Lesson I: Different types of digital cameras

With the digital revolution photography has become generally more accessible, mainly due to the reduction in costs as compared to film photography.

One of the first dilemmas faced by the beginner photographer is the choice of camera. “Which camera should I buy?” is one of those fundamental questions one never stops asking.

The widespread use of digital cameras has also been accompanied by an avalanche of equally plentiful and misleading information.

Let us begin by trying to clarify some important points and do away with a few cliches.

First of all, what is the use of the camera we intend to buy? Do we need it to take pictures at our nephew’s birthday party or do we intend to take photography seriously and take it to the next level? What genre will we be focusing on then?

Here below you can find a basic taxonomy of cameras

Compacts: ideal to immortalize your memories, there are the “people’s” cameras though a few pros may have one as their second camera. They cannot compare to mirrorless or reflex cameras since their sensors are generally smaller and qualitatively inferior lenses.


Bridge: these compact cameras with greater zoom capabilities can be tricky to choose due to the greater optical compromises, and therefore lower image quality, resulting from their lenses, typically capable of ample focal excursions.


Mirrorless: like reflex cameras, mirrorless ones allow you change lenses but are devoid of the mirror reflecting the image on the pentaprism and therefore of the viewfinder. These cameras are becoming quite popular, because they are less bulky but still well performing, to the point that they are gradually eating up market share at the expense of reflex cameras, both in the consumer and increasingly in the pro segments. Technology is rapidly advancing and the size of sensors usually varies with brand.


Reflex: cameras with changeable lenses and with a mirror, still widely used by pro photographers, especially the full frame sensor ones. Those who buy this kind of camera must be willing to allocate a generous budget, especially for the lenses, because the default lens, usually a 18-55mm, quickly becomes a limitation.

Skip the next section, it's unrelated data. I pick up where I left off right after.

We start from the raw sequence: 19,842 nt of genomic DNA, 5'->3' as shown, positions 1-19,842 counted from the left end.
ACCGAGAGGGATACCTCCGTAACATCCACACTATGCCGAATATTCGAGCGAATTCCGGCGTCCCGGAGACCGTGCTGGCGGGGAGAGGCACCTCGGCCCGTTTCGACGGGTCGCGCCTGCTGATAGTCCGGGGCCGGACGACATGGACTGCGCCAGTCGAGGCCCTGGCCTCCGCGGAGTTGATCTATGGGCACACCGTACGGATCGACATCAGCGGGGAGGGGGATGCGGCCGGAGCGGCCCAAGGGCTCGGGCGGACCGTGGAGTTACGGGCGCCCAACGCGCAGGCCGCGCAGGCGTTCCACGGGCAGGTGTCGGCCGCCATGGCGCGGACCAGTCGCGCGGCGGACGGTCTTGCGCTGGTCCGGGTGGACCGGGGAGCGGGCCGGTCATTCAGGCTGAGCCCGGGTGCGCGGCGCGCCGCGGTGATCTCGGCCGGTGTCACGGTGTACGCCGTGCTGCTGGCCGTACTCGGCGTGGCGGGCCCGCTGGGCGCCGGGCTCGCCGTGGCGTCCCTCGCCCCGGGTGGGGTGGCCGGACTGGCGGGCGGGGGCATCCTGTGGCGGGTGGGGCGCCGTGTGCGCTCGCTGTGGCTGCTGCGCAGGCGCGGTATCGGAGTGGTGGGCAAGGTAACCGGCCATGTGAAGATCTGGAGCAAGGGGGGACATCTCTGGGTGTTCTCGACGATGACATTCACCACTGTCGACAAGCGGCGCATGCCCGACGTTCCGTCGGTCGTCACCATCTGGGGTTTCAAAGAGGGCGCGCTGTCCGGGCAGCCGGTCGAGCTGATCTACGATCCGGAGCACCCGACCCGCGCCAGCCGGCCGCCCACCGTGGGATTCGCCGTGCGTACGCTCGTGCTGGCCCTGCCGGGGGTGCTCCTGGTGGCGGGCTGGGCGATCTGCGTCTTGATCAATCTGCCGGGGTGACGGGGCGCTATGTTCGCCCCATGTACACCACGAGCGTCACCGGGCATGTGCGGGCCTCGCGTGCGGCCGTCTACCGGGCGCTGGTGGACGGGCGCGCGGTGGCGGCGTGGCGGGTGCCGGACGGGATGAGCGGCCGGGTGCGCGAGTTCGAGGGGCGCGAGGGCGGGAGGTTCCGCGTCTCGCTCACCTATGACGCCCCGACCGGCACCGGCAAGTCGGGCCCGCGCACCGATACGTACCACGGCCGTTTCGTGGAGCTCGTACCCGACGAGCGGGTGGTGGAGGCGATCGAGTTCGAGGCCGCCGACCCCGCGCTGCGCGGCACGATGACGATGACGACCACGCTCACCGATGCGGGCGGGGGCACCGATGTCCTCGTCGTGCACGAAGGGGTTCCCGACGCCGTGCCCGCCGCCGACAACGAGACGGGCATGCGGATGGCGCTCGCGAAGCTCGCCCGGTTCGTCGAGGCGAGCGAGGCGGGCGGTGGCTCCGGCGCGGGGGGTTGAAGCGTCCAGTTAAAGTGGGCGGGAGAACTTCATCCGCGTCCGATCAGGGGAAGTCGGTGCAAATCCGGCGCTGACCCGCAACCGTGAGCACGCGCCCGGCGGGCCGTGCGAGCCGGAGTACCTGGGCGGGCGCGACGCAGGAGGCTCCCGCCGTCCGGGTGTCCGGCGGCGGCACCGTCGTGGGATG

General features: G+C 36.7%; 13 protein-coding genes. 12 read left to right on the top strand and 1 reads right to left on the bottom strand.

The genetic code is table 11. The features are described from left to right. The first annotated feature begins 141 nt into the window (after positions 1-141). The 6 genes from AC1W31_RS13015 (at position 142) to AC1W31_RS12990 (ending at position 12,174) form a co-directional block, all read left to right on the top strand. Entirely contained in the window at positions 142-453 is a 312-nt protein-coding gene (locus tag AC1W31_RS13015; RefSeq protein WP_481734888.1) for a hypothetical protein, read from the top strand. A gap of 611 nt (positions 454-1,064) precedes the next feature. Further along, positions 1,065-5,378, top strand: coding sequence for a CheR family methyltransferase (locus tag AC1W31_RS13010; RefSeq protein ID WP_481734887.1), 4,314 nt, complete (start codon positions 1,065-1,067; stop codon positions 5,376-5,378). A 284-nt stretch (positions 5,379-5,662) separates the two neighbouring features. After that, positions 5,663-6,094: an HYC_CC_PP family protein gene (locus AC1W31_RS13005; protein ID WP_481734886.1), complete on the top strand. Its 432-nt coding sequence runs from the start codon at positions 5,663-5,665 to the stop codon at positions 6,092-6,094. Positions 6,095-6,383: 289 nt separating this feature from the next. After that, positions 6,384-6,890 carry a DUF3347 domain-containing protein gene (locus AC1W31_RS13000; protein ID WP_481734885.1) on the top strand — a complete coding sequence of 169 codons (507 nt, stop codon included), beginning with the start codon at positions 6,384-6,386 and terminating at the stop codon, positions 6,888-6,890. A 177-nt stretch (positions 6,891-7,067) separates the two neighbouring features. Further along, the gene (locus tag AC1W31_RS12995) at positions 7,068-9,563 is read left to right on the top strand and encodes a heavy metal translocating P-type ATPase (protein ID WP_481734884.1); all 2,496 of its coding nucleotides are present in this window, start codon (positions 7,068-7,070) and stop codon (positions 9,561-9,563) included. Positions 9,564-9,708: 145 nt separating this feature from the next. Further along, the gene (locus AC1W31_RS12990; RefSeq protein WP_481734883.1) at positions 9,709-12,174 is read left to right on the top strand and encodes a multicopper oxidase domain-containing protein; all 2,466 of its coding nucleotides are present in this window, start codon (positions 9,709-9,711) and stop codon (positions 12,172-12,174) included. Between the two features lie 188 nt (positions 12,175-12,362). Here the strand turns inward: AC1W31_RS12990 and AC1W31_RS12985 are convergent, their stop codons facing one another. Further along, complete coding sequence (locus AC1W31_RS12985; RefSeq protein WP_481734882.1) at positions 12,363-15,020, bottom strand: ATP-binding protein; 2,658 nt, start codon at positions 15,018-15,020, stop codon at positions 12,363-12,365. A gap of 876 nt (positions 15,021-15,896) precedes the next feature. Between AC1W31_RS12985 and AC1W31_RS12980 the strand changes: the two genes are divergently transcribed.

Medium format: these are cameras with greater size sensors compared to full frame ones. They are conventionally used by pro photographers for studio and landscape photography because they possess a great dynamic range, very low noise even at high ISO and high megapixel resolution. The end result with these machines is very high quality photos, but at a price which remains beyond most budgets.


In the next chapters we will compare sensors in the different categories of cameras.

If you are a beginner, my advice is to purchase a medium-range compact camera, with high focal excursion and which allows you to set it manually. This way you will have an instrument which will allow you to explore and practice extensively different styles of photography. Obviously you will not be able to achieve exceptional quality in all conditions. Yet, this camera will allow you to decide whether you want to take your skills to the next level and purchase a more expensive machine and which genre you wish to focus on.

I begun with a 5 mpxel, 12x zoom Kodak (a bridge, according to the classification above). I used it for two years; some pictures I took with it I still consider acceptable. What counts is the moment you managed to capture. Clearly professional photography imposes standards of quality which are simply unachievable with a compact camera.


After a year of two, if you decided to take your photography to the next level, you may want to purchase a mirrorless or a reflex. Buying one to start with is also an option, though a riskier one for you may end up not fully exploiting the camera’s capabilities or, worse, leaving it on the shelf.

In the next lessons of this course we will give an in-depth look at each component of a camera.

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